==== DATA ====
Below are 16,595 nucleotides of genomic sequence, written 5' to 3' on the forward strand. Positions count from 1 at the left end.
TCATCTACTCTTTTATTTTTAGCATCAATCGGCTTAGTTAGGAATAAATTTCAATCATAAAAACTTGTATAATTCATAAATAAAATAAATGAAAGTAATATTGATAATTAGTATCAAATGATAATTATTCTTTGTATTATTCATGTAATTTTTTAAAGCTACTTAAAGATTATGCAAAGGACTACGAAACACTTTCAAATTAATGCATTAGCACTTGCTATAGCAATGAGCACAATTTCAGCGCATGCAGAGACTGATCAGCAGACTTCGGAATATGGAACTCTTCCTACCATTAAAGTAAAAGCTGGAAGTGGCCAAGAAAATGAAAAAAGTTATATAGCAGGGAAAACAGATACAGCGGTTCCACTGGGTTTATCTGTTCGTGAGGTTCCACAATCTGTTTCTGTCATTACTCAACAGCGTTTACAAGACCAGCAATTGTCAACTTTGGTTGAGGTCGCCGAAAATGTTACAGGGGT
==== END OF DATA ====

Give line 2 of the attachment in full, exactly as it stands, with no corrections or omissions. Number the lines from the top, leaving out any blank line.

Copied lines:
TCATCTACTCTTTTATTTTTAGCATCAATCGGCTTAGTTAGGAATAAATTTCAATCATAAAAACTTGTATAATTCATAAATAAAATAAATGAAAGTAATATTGATAATTAGTATCAAATGATAATTATTCTTTGTATTATTCATGTAATTTTTTAAAGCTACTTAAAGATTATGCAAAGGACTACGAAACACTTTCAAATTAATGCATTAGCACTTGCTATAGCAATGAGCACAATTTCAGCGCATGCAGAGACTGATCAGCAGACTTCGGAATATGGAACTCTTCCTACCATTAAAGTAAAAGCTGGAAGTGGCCAAGAAAATGAAAAAAGTTATATAGCAGGGAAAACAGATACAGCGGTTCCACTGGGTTTATCTGTTCGTGAGGTTCCACAATCTGTTTCTGTCATTACTCAACAGCGTTTACAAGACCAGCAATTGTCAACTTTGGTTGAGGTCGCCGAAAATGTTACAGGGGT